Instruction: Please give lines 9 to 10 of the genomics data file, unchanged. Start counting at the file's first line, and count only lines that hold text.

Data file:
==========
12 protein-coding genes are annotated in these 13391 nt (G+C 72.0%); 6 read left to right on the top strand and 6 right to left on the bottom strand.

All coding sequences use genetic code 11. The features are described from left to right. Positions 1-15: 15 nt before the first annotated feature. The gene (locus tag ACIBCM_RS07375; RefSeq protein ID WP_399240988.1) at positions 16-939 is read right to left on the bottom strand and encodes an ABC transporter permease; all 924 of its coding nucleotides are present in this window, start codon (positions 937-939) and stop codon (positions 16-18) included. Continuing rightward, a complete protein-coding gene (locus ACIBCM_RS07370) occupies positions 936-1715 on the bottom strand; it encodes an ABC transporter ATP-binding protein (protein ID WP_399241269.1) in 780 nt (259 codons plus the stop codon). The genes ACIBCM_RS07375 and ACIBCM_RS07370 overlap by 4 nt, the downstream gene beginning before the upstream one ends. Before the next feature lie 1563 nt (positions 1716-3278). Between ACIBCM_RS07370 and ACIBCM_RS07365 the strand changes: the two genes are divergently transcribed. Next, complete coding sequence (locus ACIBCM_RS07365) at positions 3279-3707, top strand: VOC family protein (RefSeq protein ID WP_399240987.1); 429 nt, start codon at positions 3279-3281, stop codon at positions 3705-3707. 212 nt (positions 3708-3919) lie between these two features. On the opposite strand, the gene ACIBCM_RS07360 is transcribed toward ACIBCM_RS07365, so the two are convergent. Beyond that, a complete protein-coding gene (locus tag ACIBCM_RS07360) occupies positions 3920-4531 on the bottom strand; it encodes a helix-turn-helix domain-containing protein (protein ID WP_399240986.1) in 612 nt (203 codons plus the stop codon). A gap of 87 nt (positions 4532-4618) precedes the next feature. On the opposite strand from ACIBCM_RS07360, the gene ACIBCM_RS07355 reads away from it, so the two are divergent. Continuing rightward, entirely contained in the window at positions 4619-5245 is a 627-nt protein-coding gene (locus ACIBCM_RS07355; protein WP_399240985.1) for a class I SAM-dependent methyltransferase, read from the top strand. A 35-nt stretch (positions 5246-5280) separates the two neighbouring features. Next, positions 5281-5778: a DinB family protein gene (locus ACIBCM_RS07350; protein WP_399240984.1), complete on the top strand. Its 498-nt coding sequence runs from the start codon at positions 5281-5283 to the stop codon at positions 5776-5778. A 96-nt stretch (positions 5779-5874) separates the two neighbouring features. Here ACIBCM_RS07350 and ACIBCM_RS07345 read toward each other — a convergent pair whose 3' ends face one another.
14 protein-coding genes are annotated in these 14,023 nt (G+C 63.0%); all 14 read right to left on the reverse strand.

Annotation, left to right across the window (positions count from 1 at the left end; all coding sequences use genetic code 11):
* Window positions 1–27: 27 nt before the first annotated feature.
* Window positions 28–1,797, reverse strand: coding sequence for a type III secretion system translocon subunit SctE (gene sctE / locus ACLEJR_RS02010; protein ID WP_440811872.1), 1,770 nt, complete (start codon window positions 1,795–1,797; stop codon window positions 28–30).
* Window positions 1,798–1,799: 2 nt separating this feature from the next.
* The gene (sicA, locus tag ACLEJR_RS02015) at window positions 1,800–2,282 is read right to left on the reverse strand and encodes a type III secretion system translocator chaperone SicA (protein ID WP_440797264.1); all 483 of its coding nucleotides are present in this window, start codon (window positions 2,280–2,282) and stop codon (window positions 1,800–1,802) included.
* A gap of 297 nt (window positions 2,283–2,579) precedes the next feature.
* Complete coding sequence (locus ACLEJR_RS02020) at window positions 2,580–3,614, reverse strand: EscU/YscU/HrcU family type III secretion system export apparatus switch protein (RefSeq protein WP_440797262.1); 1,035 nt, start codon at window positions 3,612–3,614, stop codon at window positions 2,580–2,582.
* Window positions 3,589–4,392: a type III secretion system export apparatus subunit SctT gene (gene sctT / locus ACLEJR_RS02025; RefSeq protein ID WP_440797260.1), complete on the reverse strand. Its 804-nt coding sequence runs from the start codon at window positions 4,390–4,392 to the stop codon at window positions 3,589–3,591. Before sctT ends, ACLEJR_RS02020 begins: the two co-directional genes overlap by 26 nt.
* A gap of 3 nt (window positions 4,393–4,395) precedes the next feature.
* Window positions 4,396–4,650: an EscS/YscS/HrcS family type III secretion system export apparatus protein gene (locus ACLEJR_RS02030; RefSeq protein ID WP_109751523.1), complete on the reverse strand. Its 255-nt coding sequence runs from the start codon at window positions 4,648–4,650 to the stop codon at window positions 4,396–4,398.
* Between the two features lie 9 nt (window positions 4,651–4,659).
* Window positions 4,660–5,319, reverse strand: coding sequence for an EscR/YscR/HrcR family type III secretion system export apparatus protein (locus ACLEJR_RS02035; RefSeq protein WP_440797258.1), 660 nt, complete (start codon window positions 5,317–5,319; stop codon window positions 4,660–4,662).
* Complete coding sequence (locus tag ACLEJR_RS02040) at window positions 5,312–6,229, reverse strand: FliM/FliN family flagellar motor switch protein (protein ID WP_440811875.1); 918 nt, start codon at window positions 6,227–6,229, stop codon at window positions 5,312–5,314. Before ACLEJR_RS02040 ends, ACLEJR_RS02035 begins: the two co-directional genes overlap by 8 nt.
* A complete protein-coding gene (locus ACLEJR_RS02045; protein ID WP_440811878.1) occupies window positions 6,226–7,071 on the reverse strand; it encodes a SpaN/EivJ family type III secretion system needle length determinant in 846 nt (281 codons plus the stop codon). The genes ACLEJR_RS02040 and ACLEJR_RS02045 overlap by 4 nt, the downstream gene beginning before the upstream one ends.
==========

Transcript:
* A gap of 297 nt (window positions 2,283–2,579) precedes the next feature.
* Complete coding sequence (locus ACLEJR_RS02020) at window positions 2,580–3,614, reverse strand: EscU/YscU/HrcU family type III secretion system export apparatus switch protein (RefSeq protein WP_440797262.1); 1,035 nt, start codon at window positions 3,612–3,614, stop codon at window positions 2,580–2,582.